9 Grammatical Pitfalls


[spot-ee] /ˈspɒt i/
adjective, spottier, spottiest.
full of, having, or occurring in spots:
spotty coloring.
irregular or uneven in quality or character:
a spotty performance.
Origin of spotty
1300-50; Middle English; see spot, -y1
Related forms
spottily, adverb
spottiness, noun
2. erratic, random, sporadic, episodic. Unabridged
Based on the Random House Dictionary, © Random House, Inc. 2015.
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Examples from the web for spotty
  • Most ancient peat forests die gradually, leaving only spotty evidence of what grew there.
  • While praising good intentions, environmentalists fault the government for spotty management and enforcement of regulations.
  • Wifi can be a little tricky and spotty, but it's free and you can work it out with a little patience.
  • But those systems tend to be woefully spotty in their ability to store and recall information.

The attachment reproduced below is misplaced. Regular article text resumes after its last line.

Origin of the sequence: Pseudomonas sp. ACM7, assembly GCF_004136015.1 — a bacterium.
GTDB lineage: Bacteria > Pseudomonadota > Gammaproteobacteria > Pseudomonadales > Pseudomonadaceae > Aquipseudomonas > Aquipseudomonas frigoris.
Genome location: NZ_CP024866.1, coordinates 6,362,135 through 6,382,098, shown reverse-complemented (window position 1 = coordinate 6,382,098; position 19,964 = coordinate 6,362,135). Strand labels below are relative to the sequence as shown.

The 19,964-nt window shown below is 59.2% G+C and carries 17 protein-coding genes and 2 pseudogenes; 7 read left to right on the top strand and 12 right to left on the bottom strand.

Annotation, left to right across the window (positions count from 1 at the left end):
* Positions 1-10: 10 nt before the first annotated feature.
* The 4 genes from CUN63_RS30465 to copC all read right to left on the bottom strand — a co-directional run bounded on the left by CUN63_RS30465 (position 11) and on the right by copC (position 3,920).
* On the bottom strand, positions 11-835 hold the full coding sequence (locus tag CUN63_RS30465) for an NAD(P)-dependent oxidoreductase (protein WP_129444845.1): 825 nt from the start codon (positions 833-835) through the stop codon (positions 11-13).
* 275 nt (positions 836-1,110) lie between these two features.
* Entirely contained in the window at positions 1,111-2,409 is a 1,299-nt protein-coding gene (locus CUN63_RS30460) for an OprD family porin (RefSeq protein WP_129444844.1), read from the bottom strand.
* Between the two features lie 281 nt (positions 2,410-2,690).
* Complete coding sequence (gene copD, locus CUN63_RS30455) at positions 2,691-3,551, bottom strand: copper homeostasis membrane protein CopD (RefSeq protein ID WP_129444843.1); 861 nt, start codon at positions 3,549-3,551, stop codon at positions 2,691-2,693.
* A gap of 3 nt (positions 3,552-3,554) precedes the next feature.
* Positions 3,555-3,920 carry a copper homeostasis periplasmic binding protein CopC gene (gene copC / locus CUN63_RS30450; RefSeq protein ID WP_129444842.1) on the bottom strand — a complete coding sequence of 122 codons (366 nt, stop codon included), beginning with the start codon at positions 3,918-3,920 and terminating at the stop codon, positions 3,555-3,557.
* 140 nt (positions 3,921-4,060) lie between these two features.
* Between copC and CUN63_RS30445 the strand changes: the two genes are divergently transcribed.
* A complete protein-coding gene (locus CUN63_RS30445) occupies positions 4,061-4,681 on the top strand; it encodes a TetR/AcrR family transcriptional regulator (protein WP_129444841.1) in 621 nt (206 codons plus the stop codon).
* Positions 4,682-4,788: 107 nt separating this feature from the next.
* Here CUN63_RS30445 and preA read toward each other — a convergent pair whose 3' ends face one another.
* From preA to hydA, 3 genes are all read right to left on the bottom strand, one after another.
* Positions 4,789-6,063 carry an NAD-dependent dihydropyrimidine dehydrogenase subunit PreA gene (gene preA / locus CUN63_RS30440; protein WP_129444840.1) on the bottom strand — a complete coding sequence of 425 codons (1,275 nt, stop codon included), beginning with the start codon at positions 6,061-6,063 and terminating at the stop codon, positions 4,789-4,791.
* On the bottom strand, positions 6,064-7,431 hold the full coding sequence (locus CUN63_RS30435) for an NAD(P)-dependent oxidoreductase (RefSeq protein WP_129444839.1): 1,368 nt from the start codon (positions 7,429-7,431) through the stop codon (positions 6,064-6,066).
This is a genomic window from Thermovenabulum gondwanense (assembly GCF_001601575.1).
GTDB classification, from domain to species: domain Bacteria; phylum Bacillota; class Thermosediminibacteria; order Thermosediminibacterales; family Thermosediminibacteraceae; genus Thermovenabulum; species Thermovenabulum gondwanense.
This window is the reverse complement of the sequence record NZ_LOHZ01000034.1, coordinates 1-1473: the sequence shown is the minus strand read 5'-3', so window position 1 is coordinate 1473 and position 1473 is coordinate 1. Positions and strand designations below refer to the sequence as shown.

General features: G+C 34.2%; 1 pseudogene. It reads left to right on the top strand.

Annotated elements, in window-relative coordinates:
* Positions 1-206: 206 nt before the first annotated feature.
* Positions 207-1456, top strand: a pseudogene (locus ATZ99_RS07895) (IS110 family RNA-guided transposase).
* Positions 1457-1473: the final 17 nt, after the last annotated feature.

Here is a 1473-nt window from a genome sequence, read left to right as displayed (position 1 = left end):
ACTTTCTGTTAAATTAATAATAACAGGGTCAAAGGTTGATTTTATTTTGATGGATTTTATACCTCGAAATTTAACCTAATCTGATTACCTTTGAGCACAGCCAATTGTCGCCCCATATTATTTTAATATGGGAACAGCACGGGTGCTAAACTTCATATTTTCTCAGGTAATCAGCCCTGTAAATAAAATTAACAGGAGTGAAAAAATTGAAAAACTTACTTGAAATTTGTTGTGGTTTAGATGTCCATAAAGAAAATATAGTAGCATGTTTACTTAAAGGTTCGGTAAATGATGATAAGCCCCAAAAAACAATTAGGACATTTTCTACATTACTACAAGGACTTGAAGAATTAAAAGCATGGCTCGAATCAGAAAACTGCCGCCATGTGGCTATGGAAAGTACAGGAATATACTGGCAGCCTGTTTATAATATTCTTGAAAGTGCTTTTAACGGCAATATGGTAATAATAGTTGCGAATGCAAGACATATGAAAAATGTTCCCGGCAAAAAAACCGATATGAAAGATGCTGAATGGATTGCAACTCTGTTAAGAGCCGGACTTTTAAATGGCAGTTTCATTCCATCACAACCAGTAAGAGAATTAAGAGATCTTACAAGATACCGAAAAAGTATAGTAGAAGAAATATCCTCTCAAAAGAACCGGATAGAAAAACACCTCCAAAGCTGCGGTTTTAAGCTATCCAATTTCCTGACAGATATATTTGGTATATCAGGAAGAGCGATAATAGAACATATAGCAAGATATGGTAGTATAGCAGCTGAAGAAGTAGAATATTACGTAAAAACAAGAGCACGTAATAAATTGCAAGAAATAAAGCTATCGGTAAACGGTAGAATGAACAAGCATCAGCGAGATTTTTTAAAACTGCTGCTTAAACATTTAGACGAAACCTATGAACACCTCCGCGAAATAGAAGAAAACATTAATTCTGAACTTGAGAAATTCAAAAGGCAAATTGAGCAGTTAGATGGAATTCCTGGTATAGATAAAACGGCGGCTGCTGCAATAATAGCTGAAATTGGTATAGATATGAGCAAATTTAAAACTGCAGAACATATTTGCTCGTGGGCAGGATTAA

• The data on unemployment were too spotty to be comparable and so this important factor is discounted too.
  • The results were spotty, with one of the devices unable to detect the presence of digital television signals reliably.
  • The penalty is too severe, enforcement gets spotty, sentences are brief.
  • With news being as spotty as it is, that's inevitable.
  • Previous models had relied on spotty information about people's movements, collected in sporadic surveys.
  • The voice recognition is spotty in quite office environment.
British Dictionary definitions for spotty


adjective -tier, -tiest
abounding in or characterized by spots or marks, esp on the skin: a spotty face
not consistent or uniform; irregular or uneven, often in quality
Derived Forms
spottily, adverb
spottiness, noun
Collins English Dictionary - Complete & Unabridged 2012 Digital Edition
© William Collins Sons & Co. Ltd. 1979, 1986 © HarperCollins
Publishers 1998, 2000, 2003, 2005, 2006, 2007, 2009, 2012
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Word Origin and History for spotty

mid-14c., "marked with spots," from spot (n.). Meaning "unsteady, uneven" is attested from 1932, from a more specific use with reference to painting (1812).

Online Etymology Dictionary, © 2010 Douglas Harper
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